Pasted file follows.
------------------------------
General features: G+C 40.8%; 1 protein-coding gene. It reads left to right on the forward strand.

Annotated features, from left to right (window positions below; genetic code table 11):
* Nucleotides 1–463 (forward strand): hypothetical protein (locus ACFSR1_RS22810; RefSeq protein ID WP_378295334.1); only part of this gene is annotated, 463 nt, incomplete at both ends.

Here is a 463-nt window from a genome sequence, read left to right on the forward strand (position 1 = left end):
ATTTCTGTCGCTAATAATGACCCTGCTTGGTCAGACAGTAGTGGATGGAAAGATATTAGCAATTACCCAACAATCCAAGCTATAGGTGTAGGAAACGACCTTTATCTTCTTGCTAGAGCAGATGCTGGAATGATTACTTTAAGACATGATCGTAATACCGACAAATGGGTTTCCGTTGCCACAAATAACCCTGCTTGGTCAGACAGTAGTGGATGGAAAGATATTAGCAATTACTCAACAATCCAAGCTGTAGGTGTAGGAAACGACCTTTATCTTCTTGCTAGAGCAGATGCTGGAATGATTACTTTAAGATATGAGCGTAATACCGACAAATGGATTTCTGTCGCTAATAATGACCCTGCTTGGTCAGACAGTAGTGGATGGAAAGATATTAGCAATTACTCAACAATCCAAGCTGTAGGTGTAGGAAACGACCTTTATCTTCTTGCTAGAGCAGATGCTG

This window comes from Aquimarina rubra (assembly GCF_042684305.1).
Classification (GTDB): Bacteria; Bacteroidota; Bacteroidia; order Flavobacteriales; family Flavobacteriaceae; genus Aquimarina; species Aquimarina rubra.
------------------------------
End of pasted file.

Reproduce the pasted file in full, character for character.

General features: G+C 40.8%; 1 protein-coding gene. It reads left to right on the forward strand.

Annotated features, from left to right (window positions below; genetic code table 11):
* Nucleotides 1–463 (forward strand): hypothetical protein (locus ACFSR1_RS22810; RefSeq protein ID WP_378295334.1); only part of this gene is annotated, 463 nt, incomplete at both ends.

Here is a 463-nt window from a genome sequence, read left to right on the forward strand (position 1 = left end):
ATTTCTGTCGCTAATAATGACCCTGCTTGGTCAGACAGTAGTGGATGGAAAGATATTAGCAATTACCCAACAATCCAAGCTATAGGTGTAGGAAACGACCTTTATCTTCTTGCTAGAGCAGATGCTGGAATGATTACTTTAAGACATGATCGTAATACCGACAAATGGGTTTCCGTTGCCACAAATAACCCTGCTTGGTCAGACAGTAGTGGATGGAAAGATATTAGCAATTACTCAACAATCCAAGCTGTAGGTGTAGGAAACGACCTTTATCTTCTTGCTAGAGCAGATGCTGGAATGATTACTTTAAGATATGAGCGTAATACCGACAAATGGATTTCTGTCGCTAATAATGACCCTGCTTGGTCAGACAGTAGTGGATGGAAAGATATTAGCAATTACTCAACAATCCAAGCTGTAGGTGTAGGAAACGACCTTTATCTTCTTGCTAGAGCAGATGCTG

This window comes from Aquimarina rubra (assembly GCF_042684305.1).
Classification (GTDB): Bacteria; Bacteroidota; Bacteroidia; order Flavobacteriales; family Flavobacteriaceae; genus Aquimarina; species Aquimarina rubra.